[tor-dev] Proposal 207: Directory guards

Nick Mathewson nickm at alum.mit.edu
Sat Oct 13 01:47:38 UTC 2012

On Fri, Oct 12, 2012 at 3:17 PM, Mike Perry <mikeperry at torproject.org> wrote:
> Thus spake Nick Mathewson (nickm at torproject.org):
>> Discussion:
>>    The rule that the set of guards and the set of directory guards need to
>>    be disjoint, and the rule that multiple directory guards need to be
>>    providing descriptors, are both attempts to make it harder for a
>>    single node to capture a route.
> Can you explain the route capture opportunities available to directory
> guards? Is it #5343/#5956?

Like that general class, yes.  It worries me to have too few sources
of directory info; with bridges we have no choice, but with directory
guards, we can make sure that we have multiple sources.

In particular, it's a little obnoxious for the same party to be both
the first hop of your circuit, *and* to know exactly what you know
about possible candidates for hop 2 and hop 3.

> And how does the attack work? Can directory mirrors simply say "Sorry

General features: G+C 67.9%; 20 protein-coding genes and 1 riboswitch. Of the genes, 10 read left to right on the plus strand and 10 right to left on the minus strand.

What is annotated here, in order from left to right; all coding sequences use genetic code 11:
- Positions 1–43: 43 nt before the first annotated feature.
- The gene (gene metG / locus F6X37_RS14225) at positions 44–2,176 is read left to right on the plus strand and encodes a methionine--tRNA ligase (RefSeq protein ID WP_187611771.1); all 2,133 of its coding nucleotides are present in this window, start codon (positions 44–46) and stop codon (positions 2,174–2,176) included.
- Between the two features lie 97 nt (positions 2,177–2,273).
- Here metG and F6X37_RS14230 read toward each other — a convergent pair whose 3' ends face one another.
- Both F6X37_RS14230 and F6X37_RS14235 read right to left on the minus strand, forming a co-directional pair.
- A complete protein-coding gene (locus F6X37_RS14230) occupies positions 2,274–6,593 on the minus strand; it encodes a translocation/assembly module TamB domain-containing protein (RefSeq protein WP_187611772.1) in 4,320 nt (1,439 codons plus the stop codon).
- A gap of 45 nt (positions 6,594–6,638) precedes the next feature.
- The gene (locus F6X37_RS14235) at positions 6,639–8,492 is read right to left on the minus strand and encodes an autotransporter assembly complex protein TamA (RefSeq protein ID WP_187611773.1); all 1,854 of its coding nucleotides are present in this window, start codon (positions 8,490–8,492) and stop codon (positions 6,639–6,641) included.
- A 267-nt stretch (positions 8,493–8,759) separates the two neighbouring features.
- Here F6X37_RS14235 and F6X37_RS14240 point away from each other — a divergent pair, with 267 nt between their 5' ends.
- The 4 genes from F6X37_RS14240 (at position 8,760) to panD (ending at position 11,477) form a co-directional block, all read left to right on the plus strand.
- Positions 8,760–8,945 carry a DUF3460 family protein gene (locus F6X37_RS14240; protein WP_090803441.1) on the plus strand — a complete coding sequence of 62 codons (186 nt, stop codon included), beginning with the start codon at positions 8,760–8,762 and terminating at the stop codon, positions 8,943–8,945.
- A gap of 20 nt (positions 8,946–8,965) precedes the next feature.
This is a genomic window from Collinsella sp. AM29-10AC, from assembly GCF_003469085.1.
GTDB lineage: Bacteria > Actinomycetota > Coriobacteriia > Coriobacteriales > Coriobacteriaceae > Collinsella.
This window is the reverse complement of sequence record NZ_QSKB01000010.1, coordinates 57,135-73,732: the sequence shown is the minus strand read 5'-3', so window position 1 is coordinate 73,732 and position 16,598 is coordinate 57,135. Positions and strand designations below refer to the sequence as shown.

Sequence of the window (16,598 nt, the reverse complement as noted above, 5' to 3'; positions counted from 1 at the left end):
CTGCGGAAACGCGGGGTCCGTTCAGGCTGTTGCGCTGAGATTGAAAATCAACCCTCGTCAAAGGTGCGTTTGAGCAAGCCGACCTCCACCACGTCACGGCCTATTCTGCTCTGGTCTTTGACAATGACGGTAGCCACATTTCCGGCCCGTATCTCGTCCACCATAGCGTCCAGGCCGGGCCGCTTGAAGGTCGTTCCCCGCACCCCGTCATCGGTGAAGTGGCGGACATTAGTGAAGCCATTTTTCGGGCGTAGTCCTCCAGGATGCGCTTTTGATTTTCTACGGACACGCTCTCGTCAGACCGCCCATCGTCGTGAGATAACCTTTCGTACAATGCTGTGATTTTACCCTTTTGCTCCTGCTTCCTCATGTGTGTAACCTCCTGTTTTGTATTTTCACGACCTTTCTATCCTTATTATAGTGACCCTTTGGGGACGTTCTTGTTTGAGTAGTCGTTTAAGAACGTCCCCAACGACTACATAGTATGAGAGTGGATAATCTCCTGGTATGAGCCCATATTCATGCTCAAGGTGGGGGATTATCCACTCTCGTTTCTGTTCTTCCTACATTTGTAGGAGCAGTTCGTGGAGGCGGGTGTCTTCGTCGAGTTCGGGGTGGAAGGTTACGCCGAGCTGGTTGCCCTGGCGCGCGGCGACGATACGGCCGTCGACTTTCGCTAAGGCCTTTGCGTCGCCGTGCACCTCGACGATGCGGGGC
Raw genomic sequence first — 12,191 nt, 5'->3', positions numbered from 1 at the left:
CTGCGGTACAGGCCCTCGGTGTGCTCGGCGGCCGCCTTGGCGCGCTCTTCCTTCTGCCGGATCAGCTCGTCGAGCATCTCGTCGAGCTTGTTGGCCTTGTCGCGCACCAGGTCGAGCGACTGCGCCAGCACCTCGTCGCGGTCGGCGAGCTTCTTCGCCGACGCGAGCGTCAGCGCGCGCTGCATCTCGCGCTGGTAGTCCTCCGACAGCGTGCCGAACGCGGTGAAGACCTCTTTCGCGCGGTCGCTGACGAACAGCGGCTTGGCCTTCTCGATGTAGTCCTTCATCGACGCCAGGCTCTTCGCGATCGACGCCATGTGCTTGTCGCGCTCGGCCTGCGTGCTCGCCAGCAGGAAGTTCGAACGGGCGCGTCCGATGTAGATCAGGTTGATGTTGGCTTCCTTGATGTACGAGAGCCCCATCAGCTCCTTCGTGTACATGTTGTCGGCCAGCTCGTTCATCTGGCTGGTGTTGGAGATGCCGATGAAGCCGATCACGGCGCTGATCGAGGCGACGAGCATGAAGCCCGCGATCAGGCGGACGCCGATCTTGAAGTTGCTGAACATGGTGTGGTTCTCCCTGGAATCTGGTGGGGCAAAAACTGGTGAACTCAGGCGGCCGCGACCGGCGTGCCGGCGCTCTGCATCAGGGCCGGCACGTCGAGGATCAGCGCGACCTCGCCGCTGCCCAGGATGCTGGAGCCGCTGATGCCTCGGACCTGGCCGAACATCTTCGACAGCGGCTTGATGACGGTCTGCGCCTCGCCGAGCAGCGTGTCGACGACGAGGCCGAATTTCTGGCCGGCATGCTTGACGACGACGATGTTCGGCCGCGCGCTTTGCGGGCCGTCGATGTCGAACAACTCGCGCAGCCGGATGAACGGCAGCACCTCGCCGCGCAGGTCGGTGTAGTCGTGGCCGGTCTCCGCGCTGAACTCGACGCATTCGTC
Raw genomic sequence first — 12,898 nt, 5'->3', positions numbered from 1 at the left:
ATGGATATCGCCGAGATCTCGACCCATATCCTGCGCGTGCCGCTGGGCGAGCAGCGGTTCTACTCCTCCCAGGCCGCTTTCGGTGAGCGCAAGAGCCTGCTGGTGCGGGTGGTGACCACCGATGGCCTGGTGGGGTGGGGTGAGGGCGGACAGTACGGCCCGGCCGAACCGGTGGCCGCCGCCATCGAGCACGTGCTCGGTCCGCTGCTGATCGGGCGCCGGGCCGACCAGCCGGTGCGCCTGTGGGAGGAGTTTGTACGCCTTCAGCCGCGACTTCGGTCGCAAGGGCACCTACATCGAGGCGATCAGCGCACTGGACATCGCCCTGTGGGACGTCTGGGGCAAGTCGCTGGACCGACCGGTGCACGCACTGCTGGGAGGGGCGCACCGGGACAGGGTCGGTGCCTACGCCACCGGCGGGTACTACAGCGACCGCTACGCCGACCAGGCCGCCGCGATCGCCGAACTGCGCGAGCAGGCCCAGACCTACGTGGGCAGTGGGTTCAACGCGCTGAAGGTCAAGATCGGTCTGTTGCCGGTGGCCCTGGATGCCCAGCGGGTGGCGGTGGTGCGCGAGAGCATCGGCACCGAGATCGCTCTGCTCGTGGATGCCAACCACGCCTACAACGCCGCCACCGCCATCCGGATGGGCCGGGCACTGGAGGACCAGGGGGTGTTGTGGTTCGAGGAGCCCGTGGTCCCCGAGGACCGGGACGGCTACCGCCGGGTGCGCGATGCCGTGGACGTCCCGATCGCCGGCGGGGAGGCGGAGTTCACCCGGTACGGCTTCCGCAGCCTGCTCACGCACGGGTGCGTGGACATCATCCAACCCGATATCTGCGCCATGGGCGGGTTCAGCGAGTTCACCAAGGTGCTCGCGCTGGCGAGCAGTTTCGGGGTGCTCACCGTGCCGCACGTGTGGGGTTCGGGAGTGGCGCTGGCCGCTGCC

> man, that descriptor doesn't exist", even though the client sees it
> listed in the consensus?

No, but they can say "Sorry, I don't have that descriptor."  (Same
thing actually, but not totally suspicious.  But maybe let's analyze
it and figure out how much it really happens in practice for an honest

> Shouldn't clients just try another directory
> source in this case?

Maaybe. If all their directory guards but *one* are down, my claim is
that they should not rely on just that guard.  There are alternative
designs where you don't add directory guards unless all your guards
are down, and I don't think those are right.

> The reason I'm asking is because if we use the same Guard nodes for both
> directory and normal traffic, this adds additional traffic patterns to
> the set of things that Website Traffic Fingerprinting attacks must
> classify, which further reduces the accuracy of that attack.

Hm.  An interesting thought.

My first inclination here is to ask, "Can we analyze this to figure
out the benefit/risk of each approach and somehow make a
mathy/quantitative argument about which is better?"  I don't know that
we'll come up with a final answer, but I think we could do well to try
to figure out how large/small benefits are likely to be.


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